4. Frequent feelings of anger or depression. When the relationship is suffering, externalizers tend to feel angry, internalizers feel depressed. Identify the triggers to these negative emotions and find out if addressing them with your partner helps your mood.  No one wants to be in a relationship that makes them furious or sucks the life out of them.

5. Being controlled.  Your partner makes unilateral decisions about things that affect you both. A tip-off here is when you're asked for your opinion (Where would you like to have dinner?) which is then summarily dismissed (I'm not in the mood for Italian).  Dinner aside, there are many important issues that beg for collaboration, not dictatorial edicts.

6. Disagreement about monogamy, sex and commitment. One wants to marry, the other, to cohabit. One wants an open relationship, the other, not so much. One wants to date other people, the other, definitely not. One wants to swing, the other is willing to try, but it's not really their thing. There's too much sex, or not enough. You must find common ground on these issues, or you're both going to be unhappy.

7. Lack of communication. Everyone talks when they're first dating. Or you're so infatuated you don't notice your partner's distance. It's painful to feel your partner doesn't want to share or isn't interested in what you think and feel. If discussion doesn't get you the level of communication you need, you're likely to feel invisible and marginalized.

8. Conflict about finances. Although differences relating to money are inevitable, in a good relationship you can compromise and live happily ever after. An inability to come to agreement on financial issues bodes poorly for the health of a relationship. You must find common ground because so many important decisions concern money.

9. Differences about drinking or drugs. After the honeymoon period is over, you notice your partner drinks too much or uses sleeping pills too regularly. How much is too much? That's entirely up to you. If your red flag goes up, pay attention. Talk it out and see if there's a way to make it work for both of you. What's uncomfortable for you now will not improve later.

10. Diminished trust. First you may notice exaggerations. Then there are small lies or omissions which grow bigger over time. Finally, you find yourself questioning everything your partner says. When you can't trust your partner to be honest and truthful, there's a crucial piece missing in your relationship.

If you're experiencing one of these problems, ask yourself, and your soulmate, if it's fixable. Happy relationships provide companionship, yet foster autonomy with respect to personal goals. They involve intimacy, sharing and positivity. There's passion, not necessary physical, and commitment, not necessarily marriage. Now ask whether your soulmate is really providing you with the elements of a happy relationship.

Reprinted from YourTango

Saturday, July 28, 2012

6 Great Reasons You Finally Have An Empty Nest


It's official…my baby is gone to college. I dropped him off at a house he'll be sharing with several other students for a few weeks until the dorms open. Several hundred deep breaths later, vowing not to think about that house too much, or how far away it is, I think I'm good with my empty nest, and here's why.
It's where your child needs to be. It's time for them to spread their wings and fly. Solo. You've done the work of supporting them through the scrapes and bruises of life and love. Now they've got to figure out some things on their own, like how to get laundry done, food purchased, money managed, and perhaps what to do with their life.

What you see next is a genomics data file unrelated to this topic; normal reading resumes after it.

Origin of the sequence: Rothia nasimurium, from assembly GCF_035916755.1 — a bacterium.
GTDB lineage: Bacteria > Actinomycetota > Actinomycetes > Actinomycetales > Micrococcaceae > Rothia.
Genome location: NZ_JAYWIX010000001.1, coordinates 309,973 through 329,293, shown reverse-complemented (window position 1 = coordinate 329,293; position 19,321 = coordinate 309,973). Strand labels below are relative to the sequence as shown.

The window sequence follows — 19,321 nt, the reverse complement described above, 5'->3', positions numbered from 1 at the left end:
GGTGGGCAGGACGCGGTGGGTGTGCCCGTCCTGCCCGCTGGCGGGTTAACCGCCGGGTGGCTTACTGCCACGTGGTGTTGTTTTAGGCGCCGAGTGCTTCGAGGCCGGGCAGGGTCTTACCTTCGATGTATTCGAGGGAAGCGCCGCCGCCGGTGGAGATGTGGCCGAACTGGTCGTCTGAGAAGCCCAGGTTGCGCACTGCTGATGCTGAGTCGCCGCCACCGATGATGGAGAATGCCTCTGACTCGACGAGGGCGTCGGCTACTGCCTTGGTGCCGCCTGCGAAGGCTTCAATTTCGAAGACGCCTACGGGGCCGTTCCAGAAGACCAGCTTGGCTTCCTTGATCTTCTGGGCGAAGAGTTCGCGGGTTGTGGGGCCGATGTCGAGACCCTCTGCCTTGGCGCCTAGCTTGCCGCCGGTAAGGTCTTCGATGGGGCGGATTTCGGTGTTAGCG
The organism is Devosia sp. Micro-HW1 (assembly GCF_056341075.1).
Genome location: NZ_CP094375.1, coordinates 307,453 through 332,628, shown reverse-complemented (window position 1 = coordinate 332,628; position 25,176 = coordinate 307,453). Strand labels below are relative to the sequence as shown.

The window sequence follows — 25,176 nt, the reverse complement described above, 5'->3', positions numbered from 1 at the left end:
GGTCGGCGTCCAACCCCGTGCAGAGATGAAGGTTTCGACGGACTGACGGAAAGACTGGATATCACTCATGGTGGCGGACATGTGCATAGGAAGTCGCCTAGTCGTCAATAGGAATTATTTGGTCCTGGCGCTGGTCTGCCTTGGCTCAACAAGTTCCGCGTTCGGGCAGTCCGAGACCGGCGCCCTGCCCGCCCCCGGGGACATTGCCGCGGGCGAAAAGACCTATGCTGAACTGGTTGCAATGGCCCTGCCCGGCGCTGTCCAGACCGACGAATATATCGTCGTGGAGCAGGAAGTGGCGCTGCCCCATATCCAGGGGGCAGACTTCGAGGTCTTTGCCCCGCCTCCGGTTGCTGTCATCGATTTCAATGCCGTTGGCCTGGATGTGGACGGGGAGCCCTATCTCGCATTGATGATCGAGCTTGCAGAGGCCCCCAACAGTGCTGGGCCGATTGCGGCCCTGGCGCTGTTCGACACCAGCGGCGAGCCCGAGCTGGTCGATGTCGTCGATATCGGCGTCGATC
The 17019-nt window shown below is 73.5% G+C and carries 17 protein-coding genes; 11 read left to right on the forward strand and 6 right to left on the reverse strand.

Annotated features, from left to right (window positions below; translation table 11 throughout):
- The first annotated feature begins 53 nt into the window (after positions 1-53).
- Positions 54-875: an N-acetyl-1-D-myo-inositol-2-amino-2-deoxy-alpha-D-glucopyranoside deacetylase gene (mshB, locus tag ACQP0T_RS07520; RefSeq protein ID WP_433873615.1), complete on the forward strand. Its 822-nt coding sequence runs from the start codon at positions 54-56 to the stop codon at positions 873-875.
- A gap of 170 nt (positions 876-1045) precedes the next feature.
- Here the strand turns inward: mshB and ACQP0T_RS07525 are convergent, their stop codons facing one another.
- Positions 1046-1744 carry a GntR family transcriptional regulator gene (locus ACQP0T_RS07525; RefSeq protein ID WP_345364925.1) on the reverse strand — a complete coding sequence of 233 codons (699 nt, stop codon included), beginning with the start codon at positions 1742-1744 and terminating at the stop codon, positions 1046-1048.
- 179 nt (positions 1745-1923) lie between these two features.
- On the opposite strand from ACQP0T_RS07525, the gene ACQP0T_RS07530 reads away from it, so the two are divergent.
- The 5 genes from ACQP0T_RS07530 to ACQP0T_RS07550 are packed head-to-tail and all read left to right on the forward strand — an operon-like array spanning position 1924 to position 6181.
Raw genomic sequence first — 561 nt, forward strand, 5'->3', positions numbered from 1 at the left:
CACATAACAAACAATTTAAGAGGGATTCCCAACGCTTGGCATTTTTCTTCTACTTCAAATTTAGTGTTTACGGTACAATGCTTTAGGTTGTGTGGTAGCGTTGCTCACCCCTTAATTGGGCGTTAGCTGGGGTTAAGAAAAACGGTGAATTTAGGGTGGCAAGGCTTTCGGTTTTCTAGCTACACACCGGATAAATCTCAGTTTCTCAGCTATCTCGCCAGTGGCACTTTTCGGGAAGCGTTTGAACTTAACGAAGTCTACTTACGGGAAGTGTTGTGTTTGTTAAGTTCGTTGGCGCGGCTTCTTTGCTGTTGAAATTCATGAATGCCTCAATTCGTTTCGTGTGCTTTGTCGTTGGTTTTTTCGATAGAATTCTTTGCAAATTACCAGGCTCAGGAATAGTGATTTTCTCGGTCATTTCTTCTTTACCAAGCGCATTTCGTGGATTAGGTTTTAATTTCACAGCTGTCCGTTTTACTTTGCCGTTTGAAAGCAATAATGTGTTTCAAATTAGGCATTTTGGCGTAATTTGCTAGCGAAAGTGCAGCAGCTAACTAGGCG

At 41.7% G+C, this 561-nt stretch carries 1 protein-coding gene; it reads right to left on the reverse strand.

It's where you need to be. You've spent 18 or so years raising them. Hopefully you've focused you yourself as well. But whether you've had enough you-time or not, this is your opportunity to devote more energy to your needs, goals and desires.

It's where your relationship needs to be. Don't have a relationship? No problem. It's time to work on getting one. Already in a relationship? It's time to focus on where that's going and where you'd like it to go.

It's time to consider the future. Your career, relationships and bucket list are open to inquiry. You're not spending as much time on kid-related activities. What would you like your life to look like in 5 years? 10 years? This is a great time to start planning ahead.

It's time to have margaritas with the girls. I'll admit it. This is one of the first things I did. And I did it on a school night. Kick back and relax in whatever form that takes. You don't have to worry about homework getting done, clothes being washed or bedtimes observed. It's all about you baby.

It's time to let go. Yes, you still have a tremendously important role as a parent. And yes, you really have to let go. In case you failed to realize that you probably didn't know where your child was at 10:00, now you must accept that you definitely do not know. And it's okay. You've taught the important lessons and values. Now it's time for you to trust your child to act on these independently.

You might want to get on this pretty quick. With all the kids returning home to live with their parents after college, my plan is to enjoy it while I can.

Fly Away, John Denver

Sunday, July 8, 2012

Happiness is a Warm Run

July 4th is a 10K tradition for me and I set out with 57,753 of my running buddies. The Peachtree Road Race in Atlanta is the biggest 10K in the world, and I got to run it. I know, I know; I can hear the groans. Running's not for everyone, but the excitement was palpable. There was some kind of transcendent experience going on. I felt happiness all around me. Allow me to explain.

It is a beautifully clear day with a cool 71 degrees in Atlanta. With the 85% humidity it does feel a bit warm. There are lots of people everywhere and at 7:30AM the first group takes off.  They really take off, finishing the 6.2 miles in a mere 27 minutes, 36 seconds. You don't need a calculator to get how fast that is. I am elevated by participating in an activity with this amazing group of athletes.